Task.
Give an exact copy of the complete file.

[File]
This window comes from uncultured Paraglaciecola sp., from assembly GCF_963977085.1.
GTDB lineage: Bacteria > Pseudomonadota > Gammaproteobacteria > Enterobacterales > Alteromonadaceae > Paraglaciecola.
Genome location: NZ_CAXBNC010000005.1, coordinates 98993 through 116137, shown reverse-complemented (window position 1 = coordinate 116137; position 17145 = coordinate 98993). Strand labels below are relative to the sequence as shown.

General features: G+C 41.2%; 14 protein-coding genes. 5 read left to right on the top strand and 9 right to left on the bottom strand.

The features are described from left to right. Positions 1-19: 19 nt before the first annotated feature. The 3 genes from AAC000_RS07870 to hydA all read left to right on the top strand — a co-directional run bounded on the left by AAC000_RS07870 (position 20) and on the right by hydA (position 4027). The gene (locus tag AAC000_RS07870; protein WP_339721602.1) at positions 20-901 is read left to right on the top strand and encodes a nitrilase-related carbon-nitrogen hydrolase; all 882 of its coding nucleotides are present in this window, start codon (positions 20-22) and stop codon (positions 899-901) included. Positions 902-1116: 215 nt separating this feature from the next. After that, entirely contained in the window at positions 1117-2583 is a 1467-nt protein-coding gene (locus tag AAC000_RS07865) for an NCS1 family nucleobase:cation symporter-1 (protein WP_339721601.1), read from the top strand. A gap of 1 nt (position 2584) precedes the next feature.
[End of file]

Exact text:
This window comes from uncultured Paraglaciecola sp., from assembly GCF_963977085.1.
GTDB lineage: Bacteria > Pseudomonadota > Gammaproteobacteria > Enterobacterales > Alteromonadaceae > Paraglaciecola.
Genome location: NZ_CAXBNC010000005.1, coordinates 98993 through 116137, shown reverse-complemented (window position 1 = coordinate 116137; position 17145 = coordinate 98993). Strand labels below are relative to the sequence as shown.

General features: G+C 41.2%; 14 protein-coding genes. 5 read left to right on the top strand and 9 right to left on the bottom strand.

The features are described from left to right. Positions 1-19: 19 nt before the first annotated feature. The 3 genes from AAC000_RS07870 to hydA all read left to right on the top strand — a co-directional run bounded on the left by AAC000_RS07870 (position 20) and on the right by hydA (position 4027). The gene (locus tag AAC000_RS07870; protein WP_339721602.1) at positions 20-901 is read left to right on the top strand and encodes a nitrilase-related carbon-nitrogen hydrolase; all 882 of its coding nucleotides are present in this window, start codon (positions 20-22) and stop codon (positions 899-901) included. Positions 902-1116: 215 nt separating this feature from the next. After that, entirely contained in the window at positions 1117-2583 is a 1467-nt protein-coding gene (locus tag AAC000_RS07865) for an NCS1 family nucleobase:cation symporter-1 (protein WP_339721601.1), read from the top strand. A gap of 1 nt (position 2584) precedes the next feature.